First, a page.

We will not know how bad the damage is until the end of February 2021, when Liberty Media reports its fourth quarter and year-end results. What we do know is that in the first three financial quarters the sport netted $661 million. That sounds like a lot, but, when compared to $1.5 billion in the same period in 2019, one can see the possible scale of the problem. The final quarter may be a higher number than normal, but there is no way that F1 is going to get anywhere near the $2.02 billion in revenue reported in the last financial year. It should not be a surprise if the number turns out to be a 50% reduction compared to 2019.
In Melbourne, F1 CEO Chase Carey said that the pandemic would provide ‘an opportunity to evolve the sport, experiment and try new things.’ He spoke of expanding e-sports, developing innovative content and other creative ways to drive ongoing value for the sport’s sponsor partners, broadcast partners, race promoters, teams and fans. The results of this included trialling triple-headers, a two-day Grand Prix (but only because there was no choice) and trying to create more interest in virtual racing. The sport also moved to become more socially-acceptable, with programmes to promote diversity, equality and earn better environmental credentials. This can do little harm, although when push came to shove in Abu Dhabi and the World Champion wanted to take part in the final race of the year, following a bout of Covid-19, the rules were bent to make it happen – which did not seem right, nor fair when others in the same situation were not treated in the same way. Of these subjects, the environment is the easiest and the move towards sustainable fuels is obviously a good thing. It’s also a good thing that the FIA has sought a way to promote the amazing achievements of motorsport through its #PurposeDriven campaign.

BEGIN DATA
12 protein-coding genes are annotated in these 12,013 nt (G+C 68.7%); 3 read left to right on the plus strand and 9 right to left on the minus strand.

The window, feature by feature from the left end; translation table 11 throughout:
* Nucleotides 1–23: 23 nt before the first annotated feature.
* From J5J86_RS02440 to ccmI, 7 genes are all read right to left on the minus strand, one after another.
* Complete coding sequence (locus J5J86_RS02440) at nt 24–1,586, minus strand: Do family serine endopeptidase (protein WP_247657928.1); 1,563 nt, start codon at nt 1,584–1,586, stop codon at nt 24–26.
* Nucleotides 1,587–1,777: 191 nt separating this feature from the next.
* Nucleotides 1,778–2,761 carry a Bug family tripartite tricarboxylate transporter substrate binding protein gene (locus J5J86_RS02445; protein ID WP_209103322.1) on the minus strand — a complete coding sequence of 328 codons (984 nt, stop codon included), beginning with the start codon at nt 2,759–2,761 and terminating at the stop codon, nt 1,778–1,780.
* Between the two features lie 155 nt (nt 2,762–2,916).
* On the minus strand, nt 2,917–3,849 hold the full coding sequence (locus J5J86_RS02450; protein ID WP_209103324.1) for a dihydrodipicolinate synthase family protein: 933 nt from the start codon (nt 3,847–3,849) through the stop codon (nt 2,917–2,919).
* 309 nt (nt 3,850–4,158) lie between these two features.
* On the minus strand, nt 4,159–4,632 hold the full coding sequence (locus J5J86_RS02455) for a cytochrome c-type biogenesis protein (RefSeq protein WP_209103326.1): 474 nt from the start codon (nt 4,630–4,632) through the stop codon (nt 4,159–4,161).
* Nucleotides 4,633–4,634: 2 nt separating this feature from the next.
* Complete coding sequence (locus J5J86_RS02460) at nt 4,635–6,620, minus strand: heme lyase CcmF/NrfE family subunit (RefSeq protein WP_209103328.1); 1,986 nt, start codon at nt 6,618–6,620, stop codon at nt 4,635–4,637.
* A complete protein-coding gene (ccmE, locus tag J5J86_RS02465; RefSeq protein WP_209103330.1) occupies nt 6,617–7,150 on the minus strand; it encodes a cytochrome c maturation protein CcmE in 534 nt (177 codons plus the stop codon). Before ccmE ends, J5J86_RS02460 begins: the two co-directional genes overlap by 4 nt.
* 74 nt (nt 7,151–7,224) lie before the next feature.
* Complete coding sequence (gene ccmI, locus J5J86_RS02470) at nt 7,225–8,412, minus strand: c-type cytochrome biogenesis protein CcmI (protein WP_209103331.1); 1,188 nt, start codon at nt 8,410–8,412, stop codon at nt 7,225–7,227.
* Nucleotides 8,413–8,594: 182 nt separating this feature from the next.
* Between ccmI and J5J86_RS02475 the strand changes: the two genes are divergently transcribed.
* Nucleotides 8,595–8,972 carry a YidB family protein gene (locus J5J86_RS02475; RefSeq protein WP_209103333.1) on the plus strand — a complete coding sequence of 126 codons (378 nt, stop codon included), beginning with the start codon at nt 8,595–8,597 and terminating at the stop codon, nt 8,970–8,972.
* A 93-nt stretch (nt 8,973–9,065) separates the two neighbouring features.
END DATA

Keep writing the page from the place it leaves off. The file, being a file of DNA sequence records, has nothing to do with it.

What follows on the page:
Diversity and equality are much more difficult, because the sport chooses people based on their qualifications and experience, and, if the candidates are not sufficiently diverse, racing organisations cannot be expected to hire people based on their ethnicity nor their sex. The problem is a wider issue that goes beyond the sport. The sport can only help to try to attract more youngsters to science, technology, engineering and mathematics (STEM) subjects. The philosophy of taking on the best of the best will inevitably remain, and it will take time before changes occur. That does not mean that the sport is unwilling to change, because clearly, it is open to as much diversity as possible, but it is not going to indulge in tokenism – which is a good thing.
Either way, it’s clear that F1 has prevailed against 2020. Bring on 2021!
Joe Saward has been covering Formula 1 full-time for over 30 years. He has not missed a race since 1988.